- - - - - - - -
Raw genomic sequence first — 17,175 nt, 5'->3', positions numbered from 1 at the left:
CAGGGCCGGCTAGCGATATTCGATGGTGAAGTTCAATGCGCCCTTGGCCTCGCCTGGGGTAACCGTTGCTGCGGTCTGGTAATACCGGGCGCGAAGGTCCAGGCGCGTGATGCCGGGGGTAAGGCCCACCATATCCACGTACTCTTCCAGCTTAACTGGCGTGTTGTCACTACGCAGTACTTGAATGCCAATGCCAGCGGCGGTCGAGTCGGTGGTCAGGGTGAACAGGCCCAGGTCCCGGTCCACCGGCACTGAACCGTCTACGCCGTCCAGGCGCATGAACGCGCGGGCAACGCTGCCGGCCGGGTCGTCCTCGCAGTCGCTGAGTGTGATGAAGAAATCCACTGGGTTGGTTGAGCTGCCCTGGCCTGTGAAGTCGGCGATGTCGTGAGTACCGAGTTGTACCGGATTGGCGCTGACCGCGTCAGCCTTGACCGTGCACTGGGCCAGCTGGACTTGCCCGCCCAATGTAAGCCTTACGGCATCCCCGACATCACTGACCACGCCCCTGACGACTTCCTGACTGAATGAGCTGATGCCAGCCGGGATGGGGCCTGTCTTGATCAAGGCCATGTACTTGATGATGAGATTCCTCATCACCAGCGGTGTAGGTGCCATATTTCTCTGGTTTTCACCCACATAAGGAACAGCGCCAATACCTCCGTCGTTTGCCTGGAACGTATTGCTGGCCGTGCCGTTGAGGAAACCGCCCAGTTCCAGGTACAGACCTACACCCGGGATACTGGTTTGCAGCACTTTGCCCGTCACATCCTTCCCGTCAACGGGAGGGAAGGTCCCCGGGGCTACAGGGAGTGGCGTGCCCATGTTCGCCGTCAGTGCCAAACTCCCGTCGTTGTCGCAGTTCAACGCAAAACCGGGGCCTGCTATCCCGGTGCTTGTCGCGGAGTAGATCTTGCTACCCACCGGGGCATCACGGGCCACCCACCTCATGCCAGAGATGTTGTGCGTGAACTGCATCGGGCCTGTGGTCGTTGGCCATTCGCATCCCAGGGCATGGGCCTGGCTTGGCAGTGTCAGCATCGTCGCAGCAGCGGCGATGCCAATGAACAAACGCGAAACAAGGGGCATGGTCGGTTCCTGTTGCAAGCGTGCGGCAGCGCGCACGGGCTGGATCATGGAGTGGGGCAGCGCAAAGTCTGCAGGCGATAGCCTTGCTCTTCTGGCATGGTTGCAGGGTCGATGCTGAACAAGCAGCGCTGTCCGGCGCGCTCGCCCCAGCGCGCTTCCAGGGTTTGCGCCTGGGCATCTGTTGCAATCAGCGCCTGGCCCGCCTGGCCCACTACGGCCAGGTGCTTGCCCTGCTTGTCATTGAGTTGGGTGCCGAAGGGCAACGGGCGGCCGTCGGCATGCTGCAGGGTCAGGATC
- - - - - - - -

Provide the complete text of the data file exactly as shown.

Raw genomic sequence first — 17,175 nt, 5'->3', positions numbered from 1 at the left:
CAGGGCCGGCTAGCGATATTCGATGGTGAAGTTCAATGCGCCCTTGGCCTCGCCTGGGGTAACCGTTGCTGCGGTCTGGTAATACCGGGCGCGAAGGTCCAGGCGCGTGATGCCGGGGGTAAGGCCCACCATATCCACGTACTCTTCCAGCTTAACTGGCGTGTTGTCACTACGCAGTACTTGAATGCCAATGCCAGCGGCGGTCGAGTCGGTGGTCAGGGTGAACAGGCCCAGGTCCCGGTCCACCGGCACTGAACCGTCTACGCCGTCCAGGCGCATGAACGCGCGGGCAACGCTGCCGGCCGGGTCGTCCTCGCAGTCGCTGAGTGTGATGAAGAAATCCACTGGGTTGGTTGAGCTGCCCTGGCCTGTGAAGTCGGCGATGTCGTGAGTACCGAGTTGTACCGGATTGGCGCTGACCGCGTCAGCCTTGACCGTGCACTGGGCCAGCTGGACTTGCCCGCCCAATGTAAGCCTTACGGCATCCCCGACATCACTGACCACGCCCCTGACGACTTCCTGACTGAATGAGCTGATGCCAGCCGGGATGGGGCCTGTCTTGATCAAGGCCATGTACTTGATGATGAGATTCCTCATCACCAGCGGTGTAGGTGCCATATTTCTCTGGTTTTCACCCACATAAGGAACAGCGCCAATACCTCCGTCGTTTGCCTGGAACGTATTGCTGGCCGTGCCGTTGAGGAAACCGCCCAGTTCCAGGTACAGACCTACACCCGGGATACTGGTTTGCAGCACTTTGCCCGTCACATCCTTCCCGTCAACGGGAGGGAAGGTCCCCGGGGCTACAGGGAGTGGCGTGCCCATGTTCGCCGTCAGTGCCAAACTCCCGTCGTTGTCGCAGTTCAACGCAAAACCGGGGCCTGCTATCCCGGTGCTTGTCGCGGAGTAGATCTTGCTACCCACCGGGGCATCACGGGCCACCCACCTCATGCCAGAGATGTTGTGCGTGAACTGCATCGGGCCTGTGGTCGTTGGCCATTCGCATCCCAGGGCATGGGCCTGGCTTGGCAGTGTCAGCATCGTCGCAGCAGCGGCGATGCCAATGAACAAACGCGAAACAAGGGGCATGGTCGGTTCCTGTTGCAAGCGTGCGGCAGCGCGCACGGGCTGGATCATGGAGTGGGGCAGCGCAAAGTCTGCAGGCGATAGCCTTGCTCTTCTGGCATGGTTGCAGGGTCGATGCTGAACAAGCAGCGCTGTCCGGCGCGCTCGCCCCAGCGCGCTTCCAGGGTTTGCGCCTGGGCATCTGTTGCAATCAGCGCCTGGCCCGCCTGGCCCACTACGGCCAGGTGCTTGCCCTGCTTGTCATTGAGTTGGGTGCCGAAGGGCAACGGGCGGCCGTCGGCATGCTGCAGGGTCAGGATC